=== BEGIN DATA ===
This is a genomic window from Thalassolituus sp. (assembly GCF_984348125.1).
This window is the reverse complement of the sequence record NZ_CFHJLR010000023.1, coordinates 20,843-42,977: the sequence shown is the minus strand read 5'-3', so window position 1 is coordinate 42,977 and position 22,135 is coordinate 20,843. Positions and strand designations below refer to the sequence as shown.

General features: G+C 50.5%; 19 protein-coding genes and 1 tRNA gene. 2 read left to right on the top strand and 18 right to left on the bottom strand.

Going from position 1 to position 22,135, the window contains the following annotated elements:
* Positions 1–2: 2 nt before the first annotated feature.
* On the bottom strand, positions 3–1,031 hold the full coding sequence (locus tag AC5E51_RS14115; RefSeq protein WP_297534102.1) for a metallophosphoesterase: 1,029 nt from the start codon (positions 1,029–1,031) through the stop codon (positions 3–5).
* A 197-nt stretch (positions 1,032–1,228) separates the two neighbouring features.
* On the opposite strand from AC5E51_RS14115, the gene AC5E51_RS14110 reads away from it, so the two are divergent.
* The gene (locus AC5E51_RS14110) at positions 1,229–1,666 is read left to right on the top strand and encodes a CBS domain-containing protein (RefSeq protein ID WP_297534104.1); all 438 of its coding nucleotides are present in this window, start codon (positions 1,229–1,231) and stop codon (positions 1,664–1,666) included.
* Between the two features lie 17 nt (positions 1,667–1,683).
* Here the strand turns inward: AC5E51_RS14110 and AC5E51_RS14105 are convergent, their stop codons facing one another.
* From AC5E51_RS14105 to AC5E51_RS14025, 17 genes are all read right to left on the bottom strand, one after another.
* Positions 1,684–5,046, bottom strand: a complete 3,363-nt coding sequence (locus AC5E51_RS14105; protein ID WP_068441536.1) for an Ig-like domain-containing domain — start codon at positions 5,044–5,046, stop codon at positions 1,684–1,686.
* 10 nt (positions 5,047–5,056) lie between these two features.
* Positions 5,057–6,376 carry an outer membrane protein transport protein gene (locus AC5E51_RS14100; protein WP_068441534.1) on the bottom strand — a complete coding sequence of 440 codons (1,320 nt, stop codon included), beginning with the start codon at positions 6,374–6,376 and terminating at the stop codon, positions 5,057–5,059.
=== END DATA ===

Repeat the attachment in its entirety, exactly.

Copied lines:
This is a genomic window from Thalassolituus sp. (assembly GCF_984348125.1).
This window is the reverse complement of the sequence record NZ_CFHJLR010000023.1, coordinates 20,843-42,977: the sequence shown is the minus strand read 5'-3', so window position 1 is coordinate 42,977 and position 22,135 is coordinate 20,843. Positions and strand designations below refer to the sequence as shown.

General features: G+C 50.5%; 19 protein-coding genes and 1 tRNA gene. 2 read left to right on the top strand and 18 right to left on the bottom strand.

Going from position 1 to position 22,135, the window contains the following annotated elements:
* Positions 1–2: 2 nt before the first annotated feature.
* On the bottom strand, positions 3–1,031 hold the full coding sequence (locus tag AC5E51_RS14115; RefSeq protein WP_297534102.1) for a metallophosphoesterase: 1,029 nt from the start codon (positions 1,029–1,031) through the stop codon (positions 3–5).
* A 197-nt stretch (positions 1,032–1,228) separates the two neighbouring features.
* On the opposite strand from AC5E51_RS14115, the gene AC5E51_RS14110 reads away from it, so the two are divergent.
* The gene (locus AC5E51_RS14110) at positions 1,229–1,666 is read left to right on the top strand and encodes a CBS domain-containing protein (RefSeq protein ID WP_297534104.1); all 438 of its coding nucleotides are present in this window, start codon (positions 1,229–1,231) and stop codon (positions 1,664–1,666) included.
* Between the two features lie 17 nt (positions 1,667–1,683).
* Here the strand turns inward: AC5E51_RS14110 and AC5E51_RS14105 are convergent, their stop codons facing one another.
* From AC5E51_RS14105 to AC5E51_RS14025, 17 genes are all read right to left on the bottom strand, one after another.
* Positions 1,684–5,046, bottom strand: a complete 3,363-nt coding sequence (locus AC5E51_RS14105; protein ID WP_068441536.1) for an Ig-like domain-containing domain — start codon at positions 5,044–5,046, stop codon at positions 1,684–1,686.
* 10 nt (positions 5,047–5,056) lie between these two features.
* Positions 5,057–6,376 carry an outer membrane protein transport protein gene (locus AC5E51_RS14100; protein WP_068441534.1) on the bottom strand — a complete coding sequence of 440 codons (1,320 nt, stop codon included), beginning with the start codon at positions 6,374–6,376 and terminating at the stop codon, positions 5,057–5,059.